Madam Gong argues back, hitting Hana’s mother in a particularly weak point, telling her that the men don’t come to her because they want to fool around with a woman; they come because they want someone to listen to their worries. How lacking must the wives be at home that they’d seek out her comfort? Madam Gong knows more about the husbands’ worries than their own wives.
Stung, Hana’s mother argues back, hitting where it hurts. She points to Madam Gong’s sad existence, without a husband or child to lean on. She’s in no place to criticize Hana’s mother’s actions as a wife. Both women pretend not to be hurt by the exchange, but they’re clearly shaken.
Hana calls out Nam Kyung to set the record straight, reminding Nam Kyung of her request that Hana take good care of Ho Sang. Ho Sang is too nice, and Nam Kyung is making it impossible for him to come to Hana while Nam Kyung’s having a hard time. Hana wants her to leave Ho Sang alone.
However, Nam Kyung has just heard the news of Ho Sang’s supposed death from an old school friend, and tells Hana that Ho Sang’s going through something right now, and needs friends. She’s sorry that her presence makes Hana uncomfortable, but as a friend, she won’t leave him while he’s going through a hard time.
Mired in their men troubles, Hana and her mother sit side by side in dissatisfaction, wondering what they’re so lacking that their men have to find solace in other women.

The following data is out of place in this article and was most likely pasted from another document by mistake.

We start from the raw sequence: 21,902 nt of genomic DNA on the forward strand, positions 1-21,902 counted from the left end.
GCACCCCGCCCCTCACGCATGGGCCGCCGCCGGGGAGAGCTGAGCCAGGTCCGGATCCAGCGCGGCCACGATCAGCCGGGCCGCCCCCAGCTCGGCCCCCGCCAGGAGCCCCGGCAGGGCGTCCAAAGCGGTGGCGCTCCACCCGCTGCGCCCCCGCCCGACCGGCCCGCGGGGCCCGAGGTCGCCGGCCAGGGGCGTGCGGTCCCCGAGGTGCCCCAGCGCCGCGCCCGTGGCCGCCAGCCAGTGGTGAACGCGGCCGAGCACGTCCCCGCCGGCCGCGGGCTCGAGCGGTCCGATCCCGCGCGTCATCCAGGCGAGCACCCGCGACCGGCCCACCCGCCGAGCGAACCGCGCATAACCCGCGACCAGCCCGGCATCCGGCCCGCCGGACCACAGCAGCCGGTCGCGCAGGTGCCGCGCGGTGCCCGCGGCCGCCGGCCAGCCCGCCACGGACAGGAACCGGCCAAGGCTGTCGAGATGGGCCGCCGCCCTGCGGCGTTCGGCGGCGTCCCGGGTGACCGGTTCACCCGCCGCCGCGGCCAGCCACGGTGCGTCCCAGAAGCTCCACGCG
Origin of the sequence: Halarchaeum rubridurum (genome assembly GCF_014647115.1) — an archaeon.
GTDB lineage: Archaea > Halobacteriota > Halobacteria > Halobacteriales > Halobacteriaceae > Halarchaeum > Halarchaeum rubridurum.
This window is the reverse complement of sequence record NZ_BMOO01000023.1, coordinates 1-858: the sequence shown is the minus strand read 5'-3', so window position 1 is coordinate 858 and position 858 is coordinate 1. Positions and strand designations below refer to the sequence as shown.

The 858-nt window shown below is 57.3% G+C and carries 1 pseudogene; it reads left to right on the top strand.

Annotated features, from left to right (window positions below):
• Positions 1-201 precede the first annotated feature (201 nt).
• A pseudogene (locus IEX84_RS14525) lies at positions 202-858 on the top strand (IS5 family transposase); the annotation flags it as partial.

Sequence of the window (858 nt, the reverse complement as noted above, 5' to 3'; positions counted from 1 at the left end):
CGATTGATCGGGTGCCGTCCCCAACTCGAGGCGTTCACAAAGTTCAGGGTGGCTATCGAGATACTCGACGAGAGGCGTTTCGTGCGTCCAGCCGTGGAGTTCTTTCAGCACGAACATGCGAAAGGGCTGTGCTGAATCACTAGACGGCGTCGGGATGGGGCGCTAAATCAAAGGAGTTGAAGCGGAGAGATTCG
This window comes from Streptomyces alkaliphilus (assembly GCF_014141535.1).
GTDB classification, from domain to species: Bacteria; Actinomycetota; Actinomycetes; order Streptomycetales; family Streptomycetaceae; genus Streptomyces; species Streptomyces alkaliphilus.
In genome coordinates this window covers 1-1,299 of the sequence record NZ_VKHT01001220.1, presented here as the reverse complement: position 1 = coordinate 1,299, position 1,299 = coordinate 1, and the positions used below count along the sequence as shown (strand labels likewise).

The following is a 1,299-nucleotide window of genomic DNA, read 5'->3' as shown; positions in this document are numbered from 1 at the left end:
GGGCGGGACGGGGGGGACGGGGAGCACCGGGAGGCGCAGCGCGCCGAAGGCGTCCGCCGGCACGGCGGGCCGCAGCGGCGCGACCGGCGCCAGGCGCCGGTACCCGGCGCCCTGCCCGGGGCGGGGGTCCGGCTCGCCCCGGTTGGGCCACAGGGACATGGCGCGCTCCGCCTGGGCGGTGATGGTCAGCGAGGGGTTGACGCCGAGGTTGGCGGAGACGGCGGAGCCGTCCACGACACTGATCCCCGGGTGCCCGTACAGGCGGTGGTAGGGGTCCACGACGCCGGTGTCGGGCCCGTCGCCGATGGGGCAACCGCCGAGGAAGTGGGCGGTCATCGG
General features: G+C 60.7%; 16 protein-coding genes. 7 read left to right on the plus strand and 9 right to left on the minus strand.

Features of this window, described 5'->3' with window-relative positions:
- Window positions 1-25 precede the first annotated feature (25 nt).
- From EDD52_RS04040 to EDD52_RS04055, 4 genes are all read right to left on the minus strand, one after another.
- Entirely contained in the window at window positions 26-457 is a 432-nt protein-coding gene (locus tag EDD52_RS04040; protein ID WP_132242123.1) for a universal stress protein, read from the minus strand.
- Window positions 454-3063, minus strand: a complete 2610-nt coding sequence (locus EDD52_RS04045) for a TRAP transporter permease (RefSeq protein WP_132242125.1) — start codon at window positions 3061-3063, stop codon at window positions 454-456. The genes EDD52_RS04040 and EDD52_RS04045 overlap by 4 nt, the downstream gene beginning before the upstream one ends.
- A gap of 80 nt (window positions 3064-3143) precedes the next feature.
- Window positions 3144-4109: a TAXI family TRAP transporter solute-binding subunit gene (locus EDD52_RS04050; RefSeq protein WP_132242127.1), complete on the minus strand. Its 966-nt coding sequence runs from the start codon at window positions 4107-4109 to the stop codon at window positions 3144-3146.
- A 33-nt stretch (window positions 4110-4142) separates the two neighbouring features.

Mom: “What did I do that was so wrong? It’s unfair.”
Hana: “I know. I did my best, but it seems like I’m still lacking.”
Mom: “Even if he can’t tell me his feelings, he does with another woman?”
Hana: “Exactly. Why does he tell things to her that he can’t tell me? What can she do that I can’t? I’m much more concerned about him that she is.”
Mom: “That’s what I mean. No matter how horrible a wife I could be, can you compare me with a silly cafe madam?”
Hana: “Even if one person’s heart is full with the other person, is that not enough? Does he need people other than me?”
The household is further divided when a client arrives with a strange request — an elderly widower requests that when he’s buried, he’d like to be laid to rest with both of his women (both already deceased), one on either side. The reason? He’d lived his life maintaining two households, and would like to be buried with both wives.